“An ideal scenario for me,” says Kyle, “is that we have more people on the land, with smaller acreages, and that there be stronger partnerships between people who live in cities or towns and those who are in rural areas. To be honest, we need each other. … People who live in cities need to find ways to reconnect with nature. They need to know where their food comes from. They need food, period!”

The larger question, perhaps, observes Kyle, is, “How do we belong in our places?” The answer, he thinks, is, “First, you make a commitment. This is where I am. … You start being attentive to the place and its needs and its limitations. You inhabit it in a healing way. … You pay attention well enough to know what is the proper scale. What can this land support? Whom can this land support? In what form or fashion? With what lifestyle?

“I would be thrilled if someone read my book and said, ‘I’m going to live on my little suburban lot and I’m going to plant fruit trees and put in a little garden and grow as much food as I can to eat and share.’ Or someone in the city said, ‘I’m not going to move out. But I am going to take this vacant lot next door and begin a garden.’ Or, ‘I’m going to grow tomatoes on the balcony.’ To me, the issue is less about whether you’re in the country or the city, but it’s more the relationship you have with your place — and with the people in your place.”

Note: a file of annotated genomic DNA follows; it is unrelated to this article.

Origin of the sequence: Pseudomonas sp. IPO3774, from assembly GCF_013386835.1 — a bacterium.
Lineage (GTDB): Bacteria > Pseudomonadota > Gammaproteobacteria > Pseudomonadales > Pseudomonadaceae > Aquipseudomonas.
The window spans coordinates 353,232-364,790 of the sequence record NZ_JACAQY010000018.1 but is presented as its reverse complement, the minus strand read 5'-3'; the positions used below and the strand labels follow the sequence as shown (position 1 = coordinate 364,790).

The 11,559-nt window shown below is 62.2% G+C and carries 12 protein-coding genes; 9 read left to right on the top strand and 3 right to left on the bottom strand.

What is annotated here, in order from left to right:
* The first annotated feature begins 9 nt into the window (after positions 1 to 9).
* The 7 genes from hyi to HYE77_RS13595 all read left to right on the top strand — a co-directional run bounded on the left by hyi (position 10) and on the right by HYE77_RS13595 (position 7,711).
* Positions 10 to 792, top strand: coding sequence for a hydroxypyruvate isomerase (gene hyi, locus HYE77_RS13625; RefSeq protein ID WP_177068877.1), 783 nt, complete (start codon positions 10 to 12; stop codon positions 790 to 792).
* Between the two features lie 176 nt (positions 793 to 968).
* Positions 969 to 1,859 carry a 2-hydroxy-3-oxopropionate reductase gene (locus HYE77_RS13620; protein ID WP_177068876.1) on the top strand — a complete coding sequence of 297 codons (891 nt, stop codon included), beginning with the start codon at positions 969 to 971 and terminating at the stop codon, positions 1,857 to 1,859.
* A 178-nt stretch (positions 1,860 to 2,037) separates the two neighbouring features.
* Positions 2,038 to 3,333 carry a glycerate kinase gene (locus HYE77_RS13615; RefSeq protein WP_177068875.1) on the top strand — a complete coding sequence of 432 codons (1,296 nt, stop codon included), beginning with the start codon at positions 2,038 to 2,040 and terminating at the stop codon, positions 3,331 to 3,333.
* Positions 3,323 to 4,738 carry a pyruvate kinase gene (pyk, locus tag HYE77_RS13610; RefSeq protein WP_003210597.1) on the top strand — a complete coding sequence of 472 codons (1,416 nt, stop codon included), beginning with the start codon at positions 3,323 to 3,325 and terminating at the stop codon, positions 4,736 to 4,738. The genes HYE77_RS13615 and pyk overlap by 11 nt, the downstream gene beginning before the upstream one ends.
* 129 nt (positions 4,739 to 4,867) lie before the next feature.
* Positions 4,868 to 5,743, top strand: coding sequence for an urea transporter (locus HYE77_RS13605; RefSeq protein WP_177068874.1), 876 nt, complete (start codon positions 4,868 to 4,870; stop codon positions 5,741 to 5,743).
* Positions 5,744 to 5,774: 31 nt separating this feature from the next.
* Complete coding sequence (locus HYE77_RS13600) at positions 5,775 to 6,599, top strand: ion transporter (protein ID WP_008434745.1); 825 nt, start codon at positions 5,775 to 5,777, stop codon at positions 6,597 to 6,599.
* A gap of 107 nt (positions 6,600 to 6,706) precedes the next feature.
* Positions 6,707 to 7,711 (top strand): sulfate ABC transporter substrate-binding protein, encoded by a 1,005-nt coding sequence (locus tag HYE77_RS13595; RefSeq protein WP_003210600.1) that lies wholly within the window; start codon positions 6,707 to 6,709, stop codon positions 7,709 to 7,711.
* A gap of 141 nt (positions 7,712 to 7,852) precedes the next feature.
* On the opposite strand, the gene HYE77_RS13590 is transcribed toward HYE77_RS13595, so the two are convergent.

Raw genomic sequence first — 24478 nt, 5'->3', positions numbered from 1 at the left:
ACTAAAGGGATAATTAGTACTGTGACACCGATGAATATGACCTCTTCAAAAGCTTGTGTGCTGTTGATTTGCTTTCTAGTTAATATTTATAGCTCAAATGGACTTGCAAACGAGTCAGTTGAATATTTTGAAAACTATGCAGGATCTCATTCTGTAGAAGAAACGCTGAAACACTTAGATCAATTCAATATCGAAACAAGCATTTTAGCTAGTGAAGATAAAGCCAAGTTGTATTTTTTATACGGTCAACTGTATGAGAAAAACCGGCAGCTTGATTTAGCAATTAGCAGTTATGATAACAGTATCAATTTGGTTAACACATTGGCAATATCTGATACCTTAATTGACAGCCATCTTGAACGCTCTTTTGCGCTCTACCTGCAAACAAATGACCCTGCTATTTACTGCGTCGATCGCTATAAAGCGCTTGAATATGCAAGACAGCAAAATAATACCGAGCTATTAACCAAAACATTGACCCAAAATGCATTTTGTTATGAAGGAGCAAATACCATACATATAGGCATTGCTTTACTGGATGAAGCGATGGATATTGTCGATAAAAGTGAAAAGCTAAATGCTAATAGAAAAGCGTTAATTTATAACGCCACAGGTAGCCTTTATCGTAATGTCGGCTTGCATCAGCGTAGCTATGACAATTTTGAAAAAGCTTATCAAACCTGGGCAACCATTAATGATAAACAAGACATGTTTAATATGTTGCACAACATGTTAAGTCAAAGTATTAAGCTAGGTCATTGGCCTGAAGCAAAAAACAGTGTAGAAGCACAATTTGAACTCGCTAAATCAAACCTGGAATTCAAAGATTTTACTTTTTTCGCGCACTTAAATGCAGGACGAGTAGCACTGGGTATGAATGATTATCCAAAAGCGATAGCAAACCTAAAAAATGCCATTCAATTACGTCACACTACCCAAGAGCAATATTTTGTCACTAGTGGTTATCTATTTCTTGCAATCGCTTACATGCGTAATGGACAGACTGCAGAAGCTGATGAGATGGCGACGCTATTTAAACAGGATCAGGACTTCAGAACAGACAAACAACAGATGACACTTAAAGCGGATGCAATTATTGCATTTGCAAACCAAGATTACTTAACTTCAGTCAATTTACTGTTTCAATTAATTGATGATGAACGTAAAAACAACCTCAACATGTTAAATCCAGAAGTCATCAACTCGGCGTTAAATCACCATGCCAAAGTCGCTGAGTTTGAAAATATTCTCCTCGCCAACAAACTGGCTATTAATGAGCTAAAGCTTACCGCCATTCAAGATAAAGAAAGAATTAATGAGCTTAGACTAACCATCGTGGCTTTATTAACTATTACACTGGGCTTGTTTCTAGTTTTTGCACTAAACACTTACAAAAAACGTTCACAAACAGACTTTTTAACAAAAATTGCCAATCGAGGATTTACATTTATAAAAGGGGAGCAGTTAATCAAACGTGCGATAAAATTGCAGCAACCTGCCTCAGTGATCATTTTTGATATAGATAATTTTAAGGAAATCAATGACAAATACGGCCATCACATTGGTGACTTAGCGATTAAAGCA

Paradise Is Still Ahead

Farmer Kramer wants the world to know that he and his family aren’t living in paradise. “This is a hard life, and I’ve got calluses inside and out. But it’s a real life.”

And real life has its rewards. “What’s been most satisfying is that, however imperfectly and falteringly we do it, we do belong here. We have a place in the world, and it’s a place made and held by grace.”

Grace must also provide an invisible shield against satellite searches! While Global Positioning Systems facilitate and encourage travel, that’s not the mission of Genesis Organic Farm. Though they welcome visitors, the Kramers really want people to find their own place.

Carol Ann Morrow, former St. Anthony Messenger staff member, is committed to staying put in Union, Kentucky, with her husband. Together, they are regenerating their small plot in the global village. This article originally appeared in its April 2012 edition.